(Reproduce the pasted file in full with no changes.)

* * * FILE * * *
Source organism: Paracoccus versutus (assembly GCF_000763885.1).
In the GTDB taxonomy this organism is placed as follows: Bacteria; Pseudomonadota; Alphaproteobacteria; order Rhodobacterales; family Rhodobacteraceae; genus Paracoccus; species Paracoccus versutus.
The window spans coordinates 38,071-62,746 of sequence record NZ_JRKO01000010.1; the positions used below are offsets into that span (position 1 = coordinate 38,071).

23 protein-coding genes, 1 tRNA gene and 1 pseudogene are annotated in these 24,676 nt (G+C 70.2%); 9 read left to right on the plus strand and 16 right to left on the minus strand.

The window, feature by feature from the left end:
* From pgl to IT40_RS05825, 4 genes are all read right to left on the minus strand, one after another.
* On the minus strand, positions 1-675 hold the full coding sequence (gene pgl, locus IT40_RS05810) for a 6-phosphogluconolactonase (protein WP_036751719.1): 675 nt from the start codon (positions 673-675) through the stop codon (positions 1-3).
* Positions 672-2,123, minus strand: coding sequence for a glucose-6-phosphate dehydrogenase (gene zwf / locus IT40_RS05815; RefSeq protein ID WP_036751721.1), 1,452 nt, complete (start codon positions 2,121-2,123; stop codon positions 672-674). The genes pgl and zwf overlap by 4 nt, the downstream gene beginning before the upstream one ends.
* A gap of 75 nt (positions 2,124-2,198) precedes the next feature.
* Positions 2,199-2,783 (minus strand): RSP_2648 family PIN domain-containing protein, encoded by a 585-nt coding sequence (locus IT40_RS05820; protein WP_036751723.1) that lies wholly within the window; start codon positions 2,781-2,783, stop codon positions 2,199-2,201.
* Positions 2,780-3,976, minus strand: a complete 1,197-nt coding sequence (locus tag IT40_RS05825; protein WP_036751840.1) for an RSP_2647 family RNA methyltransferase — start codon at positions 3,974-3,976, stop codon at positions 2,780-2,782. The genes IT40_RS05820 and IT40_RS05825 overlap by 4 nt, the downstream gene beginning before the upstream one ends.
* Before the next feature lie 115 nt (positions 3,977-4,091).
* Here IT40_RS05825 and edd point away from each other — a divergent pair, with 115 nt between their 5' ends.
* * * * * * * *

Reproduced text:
Source organism: Paracoccus versutus (assembly GCF_000763885.1).
In the GTDB taxonomy this organism is placed as follows: Bacteria; Pseudomonadota; Alphaproteobacteria; order Rhodobacterales; family Rhodobacteraceae; genus Paracoccus; species Paracoccus versutus.
The window spans coordinates 38,071-62,746 of sequence record NZ_JRKO01000010.1; the positions used below are offsets into that span (position 1 = coordinate 38,071).

23 protein-coding genes, 1 tRNA gene and 1 pseudogene are annotated in these 24,676 nt (G+C 70.2%); 9 read left to right on the plus strand and 16 right to left on the minus strand.

The window, feature by feature from the left end:
* From pgl to IT40_RS05825, 4 genes are all read right to left on the minus strand, one after another.
* On the minus strand, positions 1-675 hold the full coding sequence (gene pgl, locus IT40_RS05810) for a 6-phosphogluconolactonase (protein WP_036751719.1): 675 nt from the start codon (positions 673-675) through the stop codon (positions 1-3).
* Positions 672-2,123, minus strand: coding sequence for a glucose-6-phosphate dehydrogenase (gene zwf / locus IT40_RS05815; RefSeq protein ID WP_036751721.1), 1,452 nt, complete (start codon positions 2,121-2,123; stop codon positions 672-674). The genes pgl and zwf overlap by 4 nt, the downstream gene beginning before the upstream one ends.
* A gap of 75 nt (positions 2,124-2,198) precedes the next feature.
* Positions 2,199-2,783 (minus strand): RSP_2648 family PIN domain-containing protein, encoded by a 585-nt coding sequence (locus IT40_RS05820; protein WP_036751723.1) that lies wholly within the window; start codon positions 2,781-2,783, stop codon positions 2,199-2,201.
* Positions 2,780-3,976, minus strand: a complete 1,197-nt coding sequence (locus tag IT40_RS05825; protein WP_036751840.1) for an RSP_2647 family RNA methyltransferase — start codon at positions 3,974-3,976, stop codon at positions 2,780-2,782. The genes IT40_RS05820 and IT40_RS05825 overlap by 4 nt, the downstream gene beginning before the upstream one ends.
* Before the next feature lie 115 nt (positions 3,977-4,091).
* Here IT40_RS05825 and edd point away from each other — a divergent pair, with 115 nt between their 5' ends.